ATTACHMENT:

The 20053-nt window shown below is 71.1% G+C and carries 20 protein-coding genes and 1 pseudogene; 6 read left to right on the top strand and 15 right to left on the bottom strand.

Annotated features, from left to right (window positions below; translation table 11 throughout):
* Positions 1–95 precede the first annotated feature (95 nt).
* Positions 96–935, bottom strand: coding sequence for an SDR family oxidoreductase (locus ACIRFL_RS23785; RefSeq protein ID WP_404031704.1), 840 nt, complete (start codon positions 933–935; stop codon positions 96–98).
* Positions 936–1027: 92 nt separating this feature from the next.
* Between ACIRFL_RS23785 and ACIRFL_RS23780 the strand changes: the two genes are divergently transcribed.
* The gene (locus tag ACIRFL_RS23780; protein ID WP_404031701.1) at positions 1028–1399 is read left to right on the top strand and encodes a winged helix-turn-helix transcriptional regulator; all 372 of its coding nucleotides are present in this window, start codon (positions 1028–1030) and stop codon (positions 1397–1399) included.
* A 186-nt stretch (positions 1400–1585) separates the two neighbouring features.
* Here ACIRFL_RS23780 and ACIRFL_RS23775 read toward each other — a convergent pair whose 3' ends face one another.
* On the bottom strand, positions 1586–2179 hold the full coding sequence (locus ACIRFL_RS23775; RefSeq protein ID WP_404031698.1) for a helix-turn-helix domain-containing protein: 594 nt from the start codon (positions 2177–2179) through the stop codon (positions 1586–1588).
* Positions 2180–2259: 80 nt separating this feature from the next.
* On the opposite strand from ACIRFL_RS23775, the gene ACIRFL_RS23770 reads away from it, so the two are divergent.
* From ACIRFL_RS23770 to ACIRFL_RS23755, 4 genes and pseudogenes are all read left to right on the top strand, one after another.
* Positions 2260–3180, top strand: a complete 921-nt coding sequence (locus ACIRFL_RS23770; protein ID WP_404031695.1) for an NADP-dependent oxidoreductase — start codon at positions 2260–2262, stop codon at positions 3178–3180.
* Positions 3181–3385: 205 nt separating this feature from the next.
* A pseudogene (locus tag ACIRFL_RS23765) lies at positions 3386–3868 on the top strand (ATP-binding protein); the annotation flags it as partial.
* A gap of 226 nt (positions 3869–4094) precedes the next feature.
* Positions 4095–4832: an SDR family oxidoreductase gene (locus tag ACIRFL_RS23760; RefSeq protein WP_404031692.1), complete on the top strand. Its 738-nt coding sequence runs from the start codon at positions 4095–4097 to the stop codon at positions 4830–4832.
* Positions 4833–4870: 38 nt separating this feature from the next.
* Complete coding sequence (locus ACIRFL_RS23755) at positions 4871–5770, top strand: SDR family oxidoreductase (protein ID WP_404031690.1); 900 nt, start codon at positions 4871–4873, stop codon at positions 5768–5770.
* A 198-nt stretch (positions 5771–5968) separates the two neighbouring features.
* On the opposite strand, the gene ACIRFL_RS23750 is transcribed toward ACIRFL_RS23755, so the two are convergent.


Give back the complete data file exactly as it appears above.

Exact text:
The 20053-nt window shown below is 71.1% G+C and carries 20 protein-coding genes and 1 pseudogene; 6 read left to right on the top strand and 15 right to left on the bottom strand.

Annotated features, from left to right (window positions below; translation table 11 throughout):
* Positions 1–95 precede the first annotated feature (95 nt).
* Positions 96–935, bottom strand: coding sequence for an SDR family oxidoreductase (locus ACIRFL_RS23785; RefSeq protein ID WP_404031704.1), 840 nt, complete (start codon positions 933–935; stop codon positions 96–98).
* Positions 936–1027: 92 nt separating this feature from the next.
* Between ACIRFL_RS23785 and ACIRFL_RS23780 the strand changes: the two genes are divergently transcribed.
* The gene (locus tag ACIRFL_RS23780; protein ID WP_404031701.1) at positions 1028–1399 is read left to right on the top strand and encodes a winged helix-turn-helix transcriptional regulator; all 372 of its coding nucleotides are present in this window, start codon (positions 1028–1030) and stop codon (positions 1397–1399) included.
* A 186-nt stretch (positions 1400–1585) separates the two neighbouring features.
* Here ACIRFL_RS23780 and ACIRFL_RS23775 read toward each other — a convergent pair whose 3' ends face one another.
* On the bottom strand, positions 1586–2179 hold the full coding sequence (locus ACIRFL_RS23775; RefSeq protein ID WP_404031698.1) for a helix-turn-helix domain-containing protein: 594 nt from the start codon (positions 2177–2179) through the stop codon (positions 1586–1588).
* Positions 2180–2259: 80 nt separating this feature from the next.
* On the opposite strand from ACIRFL_RS23775, the gene ACIRFL_RS23770 reads away from it, so the two are divergent.
* From ACIRFL_RS23770 to ACIRFL_RS23755, 4 genes and pseudogenes are all read left to right on the top strand, one after another.
* Positions 2260–3180, top strand: a complete 921-nt coding sequence (locus ACIRFL_RS23770; protein ID WP_404031695.1) for an NADP-dependent oxidoreductase — start codon at positions 2260–2262, stop codon at positions 3178–3180.
* Positions 3181–3385: 205 nt separating this feature from the next.
* A pseudogene (locus tag ACIRFL_RS23765) lies at positions 3386–3868 on the top strand (ATP-binding protein); the annotation flags it as partial.
* A gap of 226 nt (positions 3869–4094) precedes the next feature.
* Positions 4095–4832: an SDR family oxidoreductase gene (locus tag ACIRFL_RS23760; RefSeq protein WP_404031692.1), complete on the top strand. Its 738-nt coding sequence runs from the start codon at positions 4095–4097 to the stop codon at positions 4830–4832.
* Positions 4833–4870: 38 nt separating this feature from the next.
* Complete coding sequence (locus ACIRFL_RS23755) at positions 4871–5770, top strand: SDR family oxidoreductase (protein ID WP_404031690.1); 900 nt, start codon at positions 4871–4873, stop codon at positions 5768–5770.
* A 198-nt stretch (positions 5771–5968) separates the two neighbouring features.
* On the opposite strand, the gene ACIRFL_RS23750 is transcribed toward ACIRFL_RS23755, so the two are convergent.